I’ve rephrased James Scott Bell’s 15th tip in the “Art of War for Writers”: Don’t worry about the competition – become the best you.
Bell shares the experience we’ve all had as artists – where we read, see or hear something that is so absolutely brilliant that we say to ourselves, “I’ll never do anything that amazing. I won’t even come close, so why even try?”
Mark Twain nailed it when he said, “Comparison is the death of joy.” But rather than despair in that moment, Bell encourages us to call to mind a new perspective. When you say to yourself, “I could never do that,” think to yourself, “That’s right. Nor could any other artist do what that artist has done. Because the brilliant thing they’ve created comes from their own mind, and life and heart and experience. No one else could duplicate it.”
Which means…drum roll, please…I also have something unique to create which no one else can duplicate. I have a unique voice, and a unique story, and a unique style. So rather than try to become the next best This Person of That Person, why not become the best You.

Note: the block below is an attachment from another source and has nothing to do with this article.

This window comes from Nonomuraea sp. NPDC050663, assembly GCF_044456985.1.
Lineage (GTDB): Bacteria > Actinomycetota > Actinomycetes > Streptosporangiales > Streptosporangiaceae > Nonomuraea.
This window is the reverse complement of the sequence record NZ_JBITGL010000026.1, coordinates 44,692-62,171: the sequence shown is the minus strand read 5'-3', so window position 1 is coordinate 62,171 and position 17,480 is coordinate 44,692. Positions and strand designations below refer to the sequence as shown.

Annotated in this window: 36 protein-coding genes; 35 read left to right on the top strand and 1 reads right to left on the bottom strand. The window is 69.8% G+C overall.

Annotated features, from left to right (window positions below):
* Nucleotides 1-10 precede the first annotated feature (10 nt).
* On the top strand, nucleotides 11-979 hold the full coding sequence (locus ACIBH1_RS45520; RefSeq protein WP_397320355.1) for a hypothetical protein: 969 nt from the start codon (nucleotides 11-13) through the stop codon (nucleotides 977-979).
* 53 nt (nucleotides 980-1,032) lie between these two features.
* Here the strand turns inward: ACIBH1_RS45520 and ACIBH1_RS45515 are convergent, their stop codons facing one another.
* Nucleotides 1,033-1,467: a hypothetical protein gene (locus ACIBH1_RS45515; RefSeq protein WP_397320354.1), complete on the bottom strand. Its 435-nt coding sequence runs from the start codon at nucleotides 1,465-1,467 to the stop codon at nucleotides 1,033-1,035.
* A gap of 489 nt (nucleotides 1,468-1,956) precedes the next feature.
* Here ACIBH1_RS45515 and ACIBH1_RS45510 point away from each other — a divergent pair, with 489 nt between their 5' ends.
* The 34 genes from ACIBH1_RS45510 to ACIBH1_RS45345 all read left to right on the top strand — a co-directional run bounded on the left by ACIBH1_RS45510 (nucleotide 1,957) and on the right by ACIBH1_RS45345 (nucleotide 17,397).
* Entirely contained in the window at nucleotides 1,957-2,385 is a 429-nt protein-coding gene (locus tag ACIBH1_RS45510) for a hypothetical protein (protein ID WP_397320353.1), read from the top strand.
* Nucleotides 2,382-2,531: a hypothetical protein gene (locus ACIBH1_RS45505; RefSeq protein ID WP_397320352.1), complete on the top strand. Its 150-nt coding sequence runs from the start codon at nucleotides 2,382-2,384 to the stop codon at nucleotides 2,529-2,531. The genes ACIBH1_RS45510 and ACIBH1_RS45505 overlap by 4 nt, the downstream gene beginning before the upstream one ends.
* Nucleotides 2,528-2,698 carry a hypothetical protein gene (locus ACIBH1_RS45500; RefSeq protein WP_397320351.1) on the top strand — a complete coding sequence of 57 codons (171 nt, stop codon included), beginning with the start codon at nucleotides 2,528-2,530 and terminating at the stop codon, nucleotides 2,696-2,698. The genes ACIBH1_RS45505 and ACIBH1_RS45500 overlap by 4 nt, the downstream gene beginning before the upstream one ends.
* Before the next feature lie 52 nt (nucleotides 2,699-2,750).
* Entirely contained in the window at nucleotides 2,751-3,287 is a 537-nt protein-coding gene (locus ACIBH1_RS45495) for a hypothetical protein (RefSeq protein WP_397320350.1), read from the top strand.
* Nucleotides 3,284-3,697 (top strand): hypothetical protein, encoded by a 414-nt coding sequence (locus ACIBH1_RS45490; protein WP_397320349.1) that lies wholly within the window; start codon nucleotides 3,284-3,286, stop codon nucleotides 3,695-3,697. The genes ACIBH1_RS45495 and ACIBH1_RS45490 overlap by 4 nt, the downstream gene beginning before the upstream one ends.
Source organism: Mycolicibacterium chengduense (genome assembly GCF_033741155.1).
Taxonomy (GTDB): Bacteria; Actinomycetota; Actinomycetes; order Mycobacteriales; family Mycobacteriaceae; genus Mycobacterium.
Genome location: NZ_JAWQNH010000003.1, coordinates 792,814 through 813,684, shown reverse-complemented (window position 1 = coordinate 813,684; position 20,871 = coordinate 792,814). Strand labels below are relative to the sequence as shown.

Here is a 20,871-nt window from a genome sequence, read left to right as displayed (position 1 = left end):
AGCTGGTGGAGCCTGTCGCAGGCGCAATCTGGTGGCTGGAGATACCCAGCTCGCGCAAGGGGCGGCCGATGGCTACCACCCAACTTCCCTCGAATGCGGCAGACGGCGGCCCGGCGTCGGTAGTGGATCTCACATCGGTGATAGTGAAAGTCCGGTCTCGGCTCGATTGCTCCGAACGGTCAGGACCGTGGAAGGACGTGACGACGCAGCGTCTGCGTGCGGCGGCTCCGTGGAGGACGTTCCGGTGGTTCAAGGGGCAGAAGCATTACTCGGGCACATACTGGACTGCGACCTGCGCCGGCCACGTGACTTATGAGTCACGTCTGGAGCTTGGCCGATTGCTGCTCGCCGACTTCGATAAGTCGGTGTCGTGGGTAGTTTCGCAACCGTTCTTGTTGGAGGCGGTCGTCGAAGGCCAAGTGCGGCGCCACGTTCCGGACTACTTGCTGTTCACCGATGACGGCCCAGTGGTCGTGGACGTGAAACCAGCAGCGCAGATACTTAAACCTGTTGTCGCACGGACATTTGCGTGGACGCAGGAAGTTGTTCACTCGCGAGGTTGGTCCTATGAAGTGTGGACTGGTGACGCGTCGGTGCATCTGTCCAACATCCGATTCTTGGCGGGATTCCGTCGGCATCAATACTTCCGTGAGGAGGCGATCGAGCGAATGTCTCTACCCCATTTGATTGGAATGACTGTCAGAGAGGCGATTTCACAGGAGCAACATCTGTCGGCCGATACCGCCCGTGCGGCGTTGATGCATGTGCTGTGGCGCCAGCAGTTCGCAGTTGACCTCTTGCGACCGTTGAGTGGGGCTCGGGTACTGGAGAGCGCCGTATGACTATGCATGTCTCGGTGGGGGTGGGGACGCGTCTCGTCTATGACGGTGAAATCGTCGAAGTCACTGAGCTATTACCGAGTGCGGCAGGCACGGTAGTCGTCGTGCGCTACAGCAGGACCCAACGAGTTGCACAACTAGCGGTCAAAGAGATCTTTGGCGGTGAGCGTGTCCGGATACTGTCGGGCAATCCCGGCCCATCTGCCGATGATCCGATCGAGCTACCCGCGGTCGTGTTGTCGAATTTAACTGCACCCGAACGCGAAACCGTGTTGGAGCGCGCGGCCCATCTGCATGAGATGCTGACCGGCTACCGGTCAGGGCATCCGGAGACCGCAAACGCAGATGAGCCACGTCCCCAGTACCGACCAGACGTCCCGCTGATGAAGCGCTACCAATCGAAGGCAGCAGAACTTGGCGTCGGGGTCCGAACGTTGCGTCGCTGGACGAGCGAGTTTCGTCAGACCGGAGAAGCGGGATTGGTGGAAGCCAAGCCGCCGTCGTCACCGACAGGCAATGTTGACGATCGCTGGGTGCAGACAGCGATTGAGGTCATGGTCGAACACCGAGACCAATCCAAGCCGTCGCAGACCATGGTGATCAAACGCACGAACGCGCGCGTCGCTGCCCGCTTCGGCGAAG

Be inspired by them, certainly. Learn tips and techniques from then, better yet. But drop the comparison game. Bell ends by quoting John Wooden: “Don’t try to be better than they are. You have no control over that. Instead try, and try very hard, to be the best you can be. That you have control over.”
Do you find this change in perspective helpful?
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